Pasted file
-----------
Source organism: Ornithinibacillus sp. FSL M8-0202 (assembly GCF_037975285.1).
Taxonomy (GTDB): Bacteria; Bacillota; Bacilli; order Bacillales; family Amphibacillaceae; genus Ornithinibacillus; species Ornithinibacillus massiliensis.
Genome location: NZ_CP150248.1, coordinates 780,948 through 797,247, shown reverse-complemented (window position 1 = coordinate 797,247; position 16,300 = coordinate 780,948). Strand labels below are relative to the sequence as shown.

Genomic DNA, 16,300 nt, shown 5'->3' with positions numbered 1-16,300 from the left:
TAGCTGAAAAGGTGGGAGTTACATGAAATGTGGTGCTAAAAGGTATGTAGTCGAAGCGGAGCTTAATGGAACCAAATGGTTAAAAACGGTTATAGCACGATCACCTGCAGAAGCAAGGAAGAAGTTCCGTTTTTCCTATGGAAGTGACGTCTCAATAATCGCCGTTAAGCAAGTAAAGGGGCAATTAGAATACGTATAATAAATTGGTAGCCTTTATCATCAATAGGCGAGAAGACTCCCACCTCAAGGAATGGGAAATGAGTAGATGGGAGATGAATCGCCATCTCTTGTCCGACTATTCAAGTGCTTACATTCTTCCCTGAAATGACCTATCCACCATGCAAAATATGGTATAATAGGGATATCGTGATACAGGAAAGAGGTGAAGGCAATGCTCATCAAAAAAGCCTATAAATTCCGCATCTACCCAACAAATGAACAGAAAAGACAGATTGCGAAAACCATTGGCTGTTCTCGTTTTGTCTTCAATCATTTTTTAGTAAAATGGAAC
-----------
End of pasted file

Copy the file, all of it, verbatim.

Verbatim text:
Source organism: Ornithinibacillus sp. FSL M8-0202 (assembly GCF_037975285.1).
Taxonomy (GTDB): Bacteria; Bacillota; Bacilli; order Bacillales; family Amphibacillaceae; genus Ornithinibacillus; species Ornithinibacillus massiliensis.
Genome location: NZ_CP150248.1, coordinates 780,948 through 797,247, shown reverse-complemented (window position 1 = coordinate 797,247; position 16,300 = coordinate 780,948). Strand labels below are relative to the sequence as shown.

Genomic DNA, 16,300 nt, shown 5'->3' with positions numbered 1-16,300 from the left:
TAGCTGAAAAGGTGGGAGTTACATGAAATGTGGTGCTAAAAGGTATGTAGTCGAAGCGGAGCTTAATGGAACCAAATGGTTAAAAACGGTTATAGCACGATCACCTGCAGAAGCAAGGAAGAAGTTCCGTTTTTCCTATGGAAGTGACGTCTCAATAATCGCCGTTAAGCAAGTAAAGGGGCAATTAGAATACGTATAATAAATTGGTAGCCTTTATCATCAATAGGCGAGAAGACTCCCACCTCAAGGAATGGGAAATGAGTAGATGGGAGATGAATCGCCATCTCTTGTCCGACTATTCAAGTGCTTACATTCTTCCCTGAAATGACCTATCCACCATGCAAAATATGGTATAATAGGGATATCGTGATACAGGAAAGAGGTGAAGGCAATGCTCATCAAAAAAGCCTATAAATTCCGCATCTACCCAACAAATGAACAGAAAAGACAGATTGCGAAAACCATTGGCTGTTCTCGTTTTGTCTTCAATCATTTTTTAGTAAAATGGAAC